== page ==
Importance of Natural Resources

Share your expertise, build an Action (Assistant on Air)


[MUSIC PLAYING] LUKE DAVIS: Welcome
to “Assistant on Air,” where we have conversations
with the people that build for Google Assistant. I’m Luke Davis, and
I’ll be your host today. And we get to talk
to Amanda Cavallaro. AMANDA CAVALLARO: Hello. LUKE DAVIS: Thank you so much
for joining me today, Amanda. AMANDA CAVALLARO: Thank
you for inviting me. LUKE DAVIS: Why don’t
you introduce yourself? AMANDA CAVALLARO: Sure. My name is Amanda Cavallaro. I’m a Google developer expert
for the Google Assistant. I’m also a Women
Techmakers ambassador. And I’m a GDG Cloud
London organizer. And I work as a
software developer. LUKE DAVIS: That’s amazing. Sounds like you have 20 jobs. It’s so much. AMANDA CAVALLARO: A
lot of titles, sorry. LUKE DAVIS: How do you
juggle all this stuff? AMANDA CAVALLARO: Yeah,
so this is my passion. So I just wake up every
day, and I look forward to what I’m going to do. I wouldn’t be able to do
it if it wasn’t really my passion, so yeah. LUKE DAVIS: It’s
amazing what you’ve been able to accomplish
just in the last three years since you’ve gotten to London. But before London, you
came from Brazil, right? AMANDA CAVALLARO: Correct. So yeah, my father used to be
a software developer, so I grew up building things with my dad. We used to have
the 24 floppy disks and spend all night doing
that, building LEGOs together. So it was quite natural
to me that I would choose computer science to study. And then while I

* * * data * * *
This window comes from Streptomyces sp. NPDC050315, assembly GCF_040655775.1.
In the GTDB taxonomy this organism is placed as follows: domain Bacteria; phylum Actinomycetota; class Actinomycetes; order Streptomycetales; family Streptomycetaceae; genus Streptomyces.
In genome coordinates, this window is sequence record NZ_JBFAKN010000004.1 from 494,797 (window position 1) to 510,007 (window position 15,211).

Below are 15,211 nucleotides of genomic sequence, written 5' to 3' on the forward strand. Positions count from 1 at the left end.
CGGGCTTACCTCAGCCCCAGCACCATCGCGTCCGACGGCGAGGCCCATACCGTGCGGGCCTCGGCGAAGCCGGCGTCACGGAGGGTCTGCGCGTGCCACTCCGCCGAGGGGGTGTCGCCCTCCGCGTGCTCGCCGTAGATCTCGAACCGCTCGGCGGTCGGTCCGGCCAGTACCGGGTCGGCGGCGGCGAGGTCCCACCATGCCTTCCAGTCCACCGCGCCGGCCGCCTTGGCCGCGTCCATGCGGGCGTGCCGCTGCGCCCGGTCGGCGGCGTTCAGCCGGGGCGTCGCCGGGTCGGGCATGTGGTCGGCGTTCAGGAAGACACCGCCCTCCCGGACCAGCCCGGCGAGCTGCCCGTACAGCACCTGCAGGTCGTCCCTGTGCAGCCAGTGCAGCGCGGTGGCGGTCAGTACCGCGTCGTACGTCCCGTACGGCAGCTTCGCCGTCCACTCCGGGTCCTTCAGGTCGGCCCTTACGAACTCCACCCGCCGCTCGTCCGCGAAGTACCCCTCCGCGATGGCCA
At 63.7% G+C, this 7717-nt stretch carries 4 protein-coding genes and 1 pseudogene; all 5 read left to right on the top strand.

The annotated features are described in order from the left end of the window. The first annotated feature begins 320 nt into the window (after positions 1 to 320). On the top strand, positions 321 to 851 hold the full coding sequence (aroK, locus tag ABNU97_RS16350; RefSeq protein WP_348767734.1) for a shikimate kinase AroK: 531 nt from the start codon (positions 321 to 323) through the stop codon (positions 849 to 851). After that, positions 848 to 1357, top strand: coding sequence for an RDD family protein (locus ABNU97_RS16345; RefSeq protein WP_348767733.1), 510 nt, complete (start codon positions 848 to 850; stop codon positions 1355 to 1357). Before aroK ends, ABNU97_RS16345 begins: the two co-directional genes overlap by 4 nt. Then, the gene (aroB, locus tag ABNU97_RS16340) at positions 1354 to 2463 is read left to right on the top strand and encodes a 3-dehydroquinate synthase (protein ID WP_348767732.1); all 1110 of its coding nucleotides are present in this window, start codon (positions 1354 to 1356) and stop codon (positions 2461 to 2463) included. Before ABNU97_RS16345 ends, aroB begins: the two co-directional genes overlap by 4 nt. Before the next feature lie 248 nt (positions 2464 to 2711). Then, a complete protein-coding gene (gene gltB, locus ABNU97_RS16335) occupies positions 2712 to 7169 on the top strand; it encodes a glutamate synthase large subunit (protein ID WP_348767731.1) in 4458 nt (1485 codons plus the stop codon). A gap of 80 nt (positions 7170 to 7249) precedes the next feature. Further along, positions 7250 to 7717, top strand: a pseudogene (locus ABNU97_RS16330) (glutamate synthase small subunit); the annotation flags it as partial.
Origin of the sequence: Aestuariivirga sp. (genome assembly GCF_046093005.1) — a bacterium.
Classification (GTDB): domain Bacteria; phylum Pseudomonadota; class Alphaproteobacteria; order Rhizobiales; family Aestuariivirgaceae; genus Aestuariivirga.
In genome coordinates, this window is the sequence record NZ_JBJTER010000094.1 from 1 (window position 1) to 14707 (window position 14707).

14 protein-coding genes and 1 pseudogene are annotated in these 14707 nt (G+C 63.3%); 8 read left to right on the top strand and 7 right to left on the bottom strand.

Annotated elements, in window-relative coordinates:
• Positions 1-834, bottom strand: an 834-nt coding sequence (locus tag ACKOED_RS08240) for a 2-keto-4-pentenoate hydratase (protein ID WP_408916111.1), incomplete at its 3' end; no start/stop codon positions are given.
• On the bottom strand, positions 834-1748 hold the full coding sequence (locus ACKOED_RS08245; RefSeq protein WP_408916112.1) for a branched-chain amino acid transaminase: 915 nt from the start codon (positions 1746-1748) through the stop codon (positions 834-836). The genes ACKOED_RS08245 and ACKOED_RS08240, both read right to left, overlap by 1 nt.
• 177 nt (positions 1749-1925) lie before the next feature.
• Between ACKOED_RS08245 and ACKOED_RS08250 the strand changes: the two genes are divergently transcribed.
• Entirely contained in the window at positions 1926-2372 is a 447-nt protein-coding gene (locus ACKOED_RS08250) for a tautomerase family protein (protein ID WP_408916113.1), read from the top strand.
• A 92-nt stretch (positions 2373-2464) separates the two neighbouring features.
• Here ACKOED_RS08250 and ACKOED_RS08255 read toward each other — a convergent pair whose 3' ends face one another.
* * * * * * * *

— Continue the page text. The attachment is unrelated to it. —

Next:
was based in Brazil, I used to help a lot
in social projects. And I just love
to learn something and then just pass
it forward to people. Because people tend to think,
can I really help someone else? I don’t know that much. But if you know
even a little bit, that little bit can really be
key for someone else to learn. LUKE DAVIS: You’ve really become
just an incredible expert– just looking through the
stuff that you’ve put online– in this specific, amazing thing
of taking something that’s really actually quite
complicated and hard to understand and making it
completely accessible to lots and lots and lots of people. Can you talk about that code
lab that you made a little bit? AMANDA CAVALLARO: Sure, so
I’m in love with karaoke. That’s one of the things
I love to do the most. And then I wanted to
create an event that would be cool for
people to go, not only to learn the technical
side but to also have fun. And what’s more fun
than karaoke, right? LUKE DAVIS: [LAUGHS] AMANDA CAVALLARO: So in the
beginning, they got there, and they interacted with
the action that I created. So they saw how it worked. And then secondly,
they went step by step through the workshop
with copy this, do that, and explaining why
they were doing that. But then in the end, we all sang
to the karaoke and the actions that they had created. So it’s nice to see how you
can both have fun and code. Having fun, it’s fun. LUKE DAVIS: It’s super fun. And that code lab
is super, super fun. AMANDA CAVALLARO: Thank you. LUKE DAVIS: I’ve worked on a
lot of code labs at Google, and they are just so much work. They take so long to put
together and get all polished and everything. How long did it take you to
put that code lab together? AMANDA CAVALLARO: I
think about a month. But the cool thing
about code labs is we think that only people
at Google can create it. But actually, anyone
can go ahead and do it. There are tools that– even
you, you can go and create one. LUKE DAVIS: That’s
amazing that you were able to put that whole
thing together in a month, because it’s going to affect